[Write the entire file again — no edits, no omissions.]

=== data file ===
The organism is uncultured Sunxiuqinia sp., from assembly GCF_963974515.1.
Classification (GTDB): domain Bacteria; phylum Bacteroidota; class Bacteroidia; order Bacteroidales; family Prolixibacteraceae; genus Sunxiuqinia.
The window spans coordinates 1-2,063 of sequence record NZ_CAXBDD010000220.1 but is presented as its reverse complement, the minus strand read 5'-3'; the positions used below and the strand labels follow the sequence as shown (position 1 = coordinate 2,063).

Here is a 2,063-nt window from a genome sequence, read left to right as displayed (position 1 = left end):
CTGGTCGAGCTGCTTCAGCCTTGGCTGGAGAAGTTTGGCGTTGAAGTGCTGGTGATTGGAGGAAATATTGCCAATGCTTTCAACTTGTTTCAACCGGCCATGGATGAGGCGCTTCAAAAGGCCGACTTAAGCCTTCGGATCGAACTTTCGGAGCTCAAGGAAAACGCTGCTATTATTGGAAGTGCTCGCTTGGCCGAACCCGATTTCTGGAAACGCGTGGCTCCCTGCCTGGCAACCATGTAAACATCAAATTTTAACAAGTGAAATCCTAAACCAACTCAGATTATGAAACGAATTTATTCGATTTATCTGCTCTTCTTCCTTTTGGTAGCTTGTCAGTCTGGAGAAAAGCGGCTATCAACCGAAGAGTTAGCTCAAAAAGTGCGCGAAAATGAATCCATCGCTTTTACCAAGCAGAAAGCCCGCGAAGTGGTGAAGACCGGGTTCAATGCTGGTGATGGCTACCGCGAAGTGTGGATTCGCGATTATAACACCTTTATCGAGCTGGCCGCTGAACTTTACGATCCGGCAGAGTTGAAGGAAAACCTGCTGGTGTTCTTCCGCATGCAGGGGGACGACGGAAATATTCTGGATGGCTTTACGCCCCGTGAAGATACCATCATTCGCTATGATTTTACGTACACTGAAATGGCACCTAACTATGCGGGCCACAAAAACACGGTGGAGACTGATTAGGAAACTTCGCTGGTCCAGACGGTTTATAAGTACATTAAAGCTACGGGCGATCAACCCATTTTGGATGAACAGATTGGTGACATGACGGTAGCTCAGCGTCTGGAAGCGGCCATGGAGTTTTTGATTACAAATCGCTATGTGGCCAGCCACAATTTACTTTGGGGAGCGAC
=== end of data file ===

The organism is uncultured Sunxiuqinia sp., from assembly GCF_963974515.1.
Classification (GTDB): domain Bacteria; phylum Bacteroidota; class Bacteroidia; order Bacteroidales; family Prolixibacteraceae; genus Sunxiuqinia.
The window spans coordinates 1-2,063 of sequence record NZ_CAXBDD010000220.1 but is presented as its reverse complement, the minus strand read 5'-3'; the positions used below and the strand labels follow the sequence as shown (position 1 = coordinate 2,063).

Here is a 2,063-nt window from a genome sequence, read left to right as displayed (position 1 = left end):
CTGGTCGAGCTGCTTCAGCCTTGGCTGGAGAAGTTTGGCGTTGAAGTGCTGGTGATTGGAGGAAATATTGCCAATGCTTTCAACTTGTTTCAACCGGCCATGGATGAGGCGCTTCAAAAGGCCGACTTAAGCCTTCGGATCGAACTTTCGGAGCTCAAGGAAAACGCTGCTATTATTGGAAGTGCTCGCTTGGCCGAACCCGATTTCTGGAAACGCGTGGCTCCCTGCCTGGCAACCATGTAAACATCAAATTTTAACAAGTGAAATCCTAAACCAACTCAGATTATGAAACGAATTTATTCGATTTATCTGCTCTTCTTCCTTTTGGTAGCTTGTCAGTCTGGAGAAAAGCGGCTATCAACCGAAGAGTTAGCTCAAAAAGTGCGCGAAAATGAATCCATCGCTTTTACCAAGCAGAAAGCCCGCGAAGTGGTGAAGACCGGGTTCAATGCTGGTGATGGCTACCGCGAAGTGTGGATTCGCGATTATAACACCTTTATCGAGCTGGCCGCTGAACTTTACGATCCGGCAGAGTTGAAGGAAAACCTGCTGGTGTTCTTCCGCATGCAGGGGGACGACGGAAATATTCTGGATGGCTTTACGCCCCGTGAAGATACCATCATTCGCTATGATTTTACGTACACTGAAATGGCACCTAACTATGCGGGCCACAAAAACACGGTGGAGACTGATTAGGAAACTTCGCTGGTCCAGACGGTTTATAAGTACATTAAAGCTACGGGCGATCAACCCATTTTGGATGAACAGATTGGTGACATGACGGTAGCTCAGCGTCTGGAAGCGGCCATGGAGTTTTTGATTACAAATCGCTATGTGGCCAGCCACAATTTACTTTGGGGAGCGAC